Uncertainty over the upcoming UK elections has pushed the pound (GBP) lower. The first televised debate ended with neither of the top two candidates victorious. Liberal Democrat Nick Clegg emerged as the winner of the debate, outperforming both Prime Minister Gordon Brown and Conservative challenger David Cameron. These results certainly call into question the ability of either of the major parties to win a clear majority in the May election. This would lead to a ‘hung parliament’ and weaken the prospects of an aggressive effort to deal with the mounting deficits in the UK. The election looks like it will go down to the wire, and the pound sterling will continue to be volatile. Again, I wouldn’t suggest placing any money into the pound sterling at this time, and would actually be a seller of the currency.

Data released yesterday here in the US showed an uncertain picture of the US economy. The weekly jobs numbers showed another increase in claims that climbed to 484K. Continuing claims also increased, showing that the improvement we saw in the jobs picture over the past few months may have been fleeting. Industrial production in the month of March showed a very small increase of just 0.1%, which was less than expected. And one of Chuck’s favorite economic indicators, Capacity Utilization, also came in below expectations at just 73.2%. As long as this number stays down, corporations will not look to make additional investments into new facilities, and a weak utilization number is also bad news for future employment. Companies are able to ramp up production using existing facilities and employees.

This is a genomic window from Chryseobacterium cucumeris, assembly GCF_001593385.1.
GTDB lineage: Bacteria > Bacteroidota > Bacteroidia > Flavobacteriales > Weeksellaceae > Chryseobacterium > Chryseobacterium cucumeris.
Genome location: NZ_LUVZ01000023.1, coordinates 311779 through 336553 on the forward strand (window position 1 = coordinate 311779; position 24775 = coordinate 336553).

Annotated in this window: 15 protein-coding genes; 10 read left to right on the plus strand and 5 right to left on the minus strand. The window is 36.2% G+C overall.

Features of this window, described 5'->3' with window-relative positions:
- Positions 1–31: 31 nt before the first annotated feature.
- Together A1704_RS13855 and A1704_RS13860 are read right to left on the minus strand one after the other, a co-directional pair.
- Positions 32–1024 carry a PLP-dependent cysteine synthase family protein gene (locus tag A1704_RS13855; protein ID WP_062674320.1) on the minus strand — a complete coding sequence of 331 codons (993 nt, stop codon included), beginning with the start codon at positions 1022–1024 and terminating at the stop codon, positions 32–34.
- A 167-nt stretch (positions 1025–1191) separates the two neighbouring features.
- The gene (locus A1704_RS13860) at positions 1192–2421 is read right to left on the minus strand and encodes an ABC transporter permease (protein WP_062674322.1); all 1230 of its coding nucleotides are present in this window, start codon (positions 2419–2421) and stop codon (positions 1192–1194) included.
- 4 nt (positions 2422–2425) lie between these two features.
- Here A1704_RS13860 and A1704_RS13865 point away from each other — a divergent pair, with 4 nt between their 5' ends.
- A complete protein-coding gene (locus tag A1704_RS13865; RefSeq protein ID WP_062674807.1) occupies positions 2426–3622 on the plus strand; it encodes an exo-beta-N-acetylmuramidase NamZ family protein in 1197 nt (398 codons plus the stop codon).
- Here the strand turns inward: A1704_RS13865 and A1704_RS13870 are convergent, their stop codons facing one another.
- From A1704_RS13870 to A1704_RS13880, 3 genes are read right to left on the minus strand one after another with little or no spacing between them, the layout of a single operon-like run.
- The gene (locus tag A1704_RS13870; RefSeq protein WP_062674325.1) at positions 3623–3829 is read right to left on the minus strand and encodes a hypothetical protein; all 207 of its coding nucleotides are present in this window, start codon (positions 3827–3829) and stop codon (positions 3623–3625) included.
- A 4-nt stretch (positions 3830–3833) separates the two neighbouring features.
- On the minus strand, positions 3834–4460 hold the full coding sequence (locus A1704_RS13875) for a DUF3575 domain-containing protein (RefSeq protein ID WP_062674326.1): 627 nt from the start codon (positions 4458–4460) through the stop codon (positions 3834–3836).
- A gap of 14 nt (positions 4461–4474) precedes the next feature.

On the positive side, the Empire Manufacturing data, which tends to be volatile, showed an improvement in the area’s manufacturing sector with a move up to 31.86 from last month’s 22.86 figure. The Philadelphia Fed and NAHB Housing Market Index also showed improvements.

So overall the data showed the US economic recovery is still questionable. Without a turnaround in the labor sector, the US recovery will continue to be tepid at best. But foreign investors remain confident in the US and continue to move money into our economy. TIC flows for February showed a dramatic increase, rising to $47.1 billion from last month’s revised $15 billion figure. China remained the biggest foreign holder of US Treasuries, even after its holdings fell by $11.5 billion. This was the fourth straight monthly decline in China’s holdings.

The worst performing currency over the past 24 hours was the South African rand (ZAR) which dropped close to 1% versus the US dollar. The currency lost value due to a move by the central bank to ease controls for hedging currency risk. The new rules allow companies to enter into forward-exchange contracts without having to provide proof of their foreign-currency needs. This opens up the foreign exchange markets, which is a good long-term move for the central bank. But short term, the change allows traders to ‘short’ the currency without proving any ‘real’ need; which will probably increase volatility in the markets.

As I said earlier, Chuck was back to his old form last night, and ended up sending me a bit of fodder for today’s Pfennig. April 15th got him thinking about taxes, and he sent me the following:

61, 39, and 47…

What are these numbers?

Of every dollar the US spends, only 61% of the spending is covered by taxes… 39% is BORROWED…

And 47? 47% do not pay taxes in this country… I’ll not say any more than that about that!

Chris Gaffney
for The Daily Reckoning